Editor's note: This story is part of a series of profiles of notable fall 2021 graduates.
Ri Lindegren is graduating from Arizona State University with a degree in a unique area — dance and interdisciplinary digital media and performance.
Lindegren, who is earning a master’s degree in fine arts, is the Outstanding Graduate Student in the Herberger Institute for Design and the Arts this semester.
She calls her area of study “dance and technology” and describes it this way:
“Before I got into this program, I did a lot of dance videography. So I did a lot of dance on camera, or dance on film,” she said.
“Dance on camera is a very specific genre. The director is directing the gaze of the camera. It’s not just dance documentation.
“I applied to film schools and dance MFA programs, and I chose ASU because the School of Arts, Media and Engineering had more options for tech — tech I never heard of and was terrified of at the time.”
She took a lot of engineering classes.
“I did a smorgasbord of different technology to understand the field. My experience was exploring what the field of dance and technology could be and what it looks like now,” Lindegren said.
“I had a lot of supportive faculty in the dance department who said, ‘We don’t quite know what to do with you, so you can figure it out.’ And I appreciated that. I had a lot of freedom while still meeting the requirements.”
Lindegren has explored how to merge dance and technology in the context of body movement.
“If I want to project work onto a backdrop, I’m thinking about the movement that would work with that projection and how I can use technology to amplify what’s happening in the body.
“For me it’s been a lot about reclaiming technology and giving agency to the body, and to the dancer and to the human that’s in the space, rather than having the human adapt to the technology.”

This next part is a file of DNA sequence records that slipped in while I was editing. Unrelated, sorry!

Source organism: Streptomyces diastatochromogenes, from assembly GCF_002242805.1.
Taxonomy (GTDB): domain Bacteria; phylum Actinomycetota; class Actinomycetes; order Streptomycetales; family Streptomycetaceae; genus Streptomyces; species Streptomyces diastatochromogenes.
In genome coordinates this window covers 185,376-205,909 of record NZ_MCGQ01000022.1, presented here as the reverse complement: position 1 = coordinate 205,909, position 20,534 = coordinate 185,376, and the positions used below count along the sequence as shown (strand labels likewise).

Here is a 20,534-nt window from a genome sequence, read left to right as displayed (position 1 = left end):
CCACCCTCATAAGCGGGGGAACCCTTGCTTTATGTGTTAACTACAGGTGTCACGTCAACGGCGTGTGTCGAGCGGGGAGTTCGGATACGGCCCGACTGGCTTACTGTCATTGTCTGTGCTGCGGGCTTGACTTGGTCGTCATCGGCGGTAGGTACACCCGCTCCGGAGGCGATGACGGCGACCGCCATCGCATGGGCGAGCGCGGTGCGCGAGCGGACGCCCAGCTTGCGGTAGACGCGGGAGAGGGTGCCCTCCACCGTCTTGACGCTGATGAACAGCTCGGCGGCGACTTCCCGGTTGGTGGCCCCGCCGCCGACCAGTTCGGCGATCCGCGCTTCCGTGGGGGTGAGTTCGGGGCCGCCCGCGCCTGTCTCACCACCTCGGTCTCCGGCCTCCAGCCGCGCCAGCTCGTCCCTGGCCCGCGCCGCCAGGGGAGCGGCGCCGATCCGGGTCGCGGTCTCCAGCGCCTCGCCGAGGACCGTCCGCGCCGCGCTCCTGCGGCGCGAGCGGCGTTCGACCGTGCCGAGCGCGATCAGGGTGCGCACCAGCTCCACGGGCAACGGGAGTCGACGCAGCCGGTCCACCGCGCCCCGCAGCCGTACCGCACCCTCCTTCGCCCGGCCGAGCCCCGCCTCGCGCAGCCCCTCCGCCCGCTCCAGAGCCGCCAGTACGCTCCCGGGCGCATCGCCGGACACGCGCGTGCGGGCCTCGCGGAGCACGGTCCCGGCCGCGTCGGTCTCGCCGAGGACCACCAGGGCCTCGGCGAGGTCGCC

Here, Lindegren talks about her time at ASU.
Question: Can you describe Body Sleuth, your virtual-adventure thesis project?
Answer: My research has been trying to find ways to remind us that we have bodies and reimagine how technology could be enhancing our quality of life in a different way, a holistic mind-body connection.
It’s like, “Look at this augmented reality app on my phone” or “Look at this cool new interactive game.” And you realize your body has hunched over and you have no awareness of it because you’re playing the game. Technology slowly starts to transform your body and how you’re experiencing yourself.
I was interested in creating an online community during the pandemic that brought people together, specifically by and for a queer community. Everyone who was a performer in the Body Sleuth project was LGBTQIAOften used to encompass the following identities: lesbian, gay, bisexual, transgender, queer/questioning, intersex and asexual/agender., and the people who played could be LGBTQIA or allies. It wasn’t trying to tokenize people or make them be out. It was an intentionally queer space, a space meant to uplift and support LGBTQIA people during the pandemic when a lot of people had to move back home, which might be an unsafe living environment.
They had avatars they could move around, and they interacted with different characters in this world that was totally fantasy. They met different characters that represented different levels of connecting to the body. It was all tied into movement in some way. They had a structured improvisation. It was very task oriented: “I have to walk across there in a robotic way or in a very free and fluid way or by rolling.”
They received boxes in the mail with tactile objects. During COVID, a lot of what I experienced was lack of touch and connection to people. There were little tiny skateboards and tufts of soft fabric that they had to create a scenario with. There was an instant soup packet, and we made soup together that they could eat at the same time over the camera to experience taste. It was giving a more expansive sensory experience to people behind the camera.
Q: What was your “aha” moment when you realized you wanted to study dance and technology?
A: My undergraduate degree was in anthropology, international studies and gender studies at New College of Florida in Sarasota. (The college) didn’t have a dance program, but I took a class every semester and I loved it. I decided I wanted to pursue dance even though I had not majored in it, so I needed a lot of training. I was going to all these dance intensives, one-week to five-week programs where you take three to five classes a day, every day.